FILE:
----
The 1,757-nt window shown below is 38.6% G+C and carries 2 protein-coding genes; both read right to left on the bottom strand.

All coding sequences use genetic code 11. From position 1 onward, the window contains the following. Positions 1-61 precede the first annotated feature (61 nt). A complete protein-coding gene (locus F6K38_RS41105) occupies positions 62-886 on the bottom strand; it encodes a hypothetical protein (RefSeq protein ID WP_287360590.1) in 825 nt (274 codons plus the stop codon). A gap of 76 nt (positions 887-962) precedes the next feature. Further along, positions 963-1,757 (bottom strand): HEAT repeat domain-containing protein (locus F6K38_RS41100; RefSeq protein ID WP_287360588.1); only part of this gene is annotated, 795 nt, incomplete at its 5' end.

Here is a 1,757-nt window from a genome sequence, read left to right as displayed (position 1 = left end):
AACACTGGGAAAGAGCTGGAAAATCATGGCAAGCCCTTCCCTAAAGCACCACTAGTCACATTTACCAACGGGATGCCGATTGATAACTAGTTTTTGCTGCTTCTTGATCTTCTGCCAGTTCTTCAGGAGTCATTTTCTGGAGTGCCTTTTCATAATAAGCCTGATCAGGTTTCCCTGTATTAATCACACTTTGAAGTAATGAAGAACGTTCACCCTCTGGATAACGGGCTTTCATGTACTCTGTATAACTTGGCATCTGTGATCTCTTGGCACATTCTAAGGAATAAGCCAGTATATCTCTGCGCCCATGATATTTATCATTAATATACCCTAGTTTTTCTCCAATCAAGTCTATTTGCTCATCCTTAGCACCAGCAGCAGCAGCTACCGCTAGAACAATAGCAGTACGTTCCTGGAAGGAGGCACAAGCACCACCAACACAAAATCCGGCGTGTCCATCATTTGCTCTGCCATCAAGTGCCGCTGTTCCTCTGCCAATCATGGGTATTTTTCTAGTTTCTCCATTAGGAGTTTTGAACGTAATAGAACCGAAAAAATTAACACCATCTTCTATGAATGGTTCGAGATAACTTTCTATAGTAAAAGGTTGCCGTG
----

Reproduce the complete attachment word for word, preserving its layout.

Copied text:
The 1,757-nt window shown below is 38.6% G+C and carries 2 protein-coding genes; both read right to left on the bottom strand.

All coding sequences use genetic code 11. From position 1 onward, the window contains the following. Positions 1-61 precede the first annotated feature (61 nt). A complete protein-coding gene (locus F6K38_RS41105) occupies positions 62-886 on the bottom strand; it encodes a hypothetical protein (RefSeq protein ID WP_287360590.1) in 825 nt (274 codons plus the stop codon). A gap of 76 nt (positions 887-962) precedes the next feature. Further along, positions 963-1,757 (bottom strand): HEAT repeat domain-containing protein (locus F6K38_RS41100; RefSeq protein ID WP_287360588.1); only part of this gene is annotated, 795 nt, incomplete at its 5' end.

Here is a 1,757-nt window from a genome sequence, read left to right as displayed (position 1 = left end):
AACACTGGGAAAGAGCTGGAAAATCATGGCAAGCCCTTCCCTAAAGCACCACTAGTCACATTTACCAACGGGATGCCGATTGATAACTAGTTTTTGCTGCTTCTTGATCTTCTGCCAGTTCTTCAGGAGTCATTTTCTGGAGTGCCTTTTCATAATAAGCCTGATCAGGTTTCCCTGTATTAATCACACTTTGAAGTAATGAAGAACGTTCACCCTCTGGATAACGGGCTTTCATGTACTCTGTATAACTTGGCATCTGTGATCTCTTGGCACATTCTAAGGAATAAGCCAGTATATCTCTGCGCCCATGATATTTATCATTAATATACCCTAGTTTTTCTCCAATCAAGTCTATTTGCTCATCCTTAGCACCAGCAGCAGCAGCTACCGCTAGAACAATAGCAGTACGTTCCTGGAAGGAGGCACAAGCACCACCAACACAAAATCCGGCGTGTCCATCATTTGCTCTGCCATCAAGTGCCGCTGTTCCTCTGCCAATCATGGGTATTTTTCTAGTTTCTCCATTAGGAGTTTTGAACGTAATAGAACCGAAAAAATTAACACCATCTTCTATGAATGGTTCGAGATAACTTTCTATAGTAAAAGGTTGCCGTG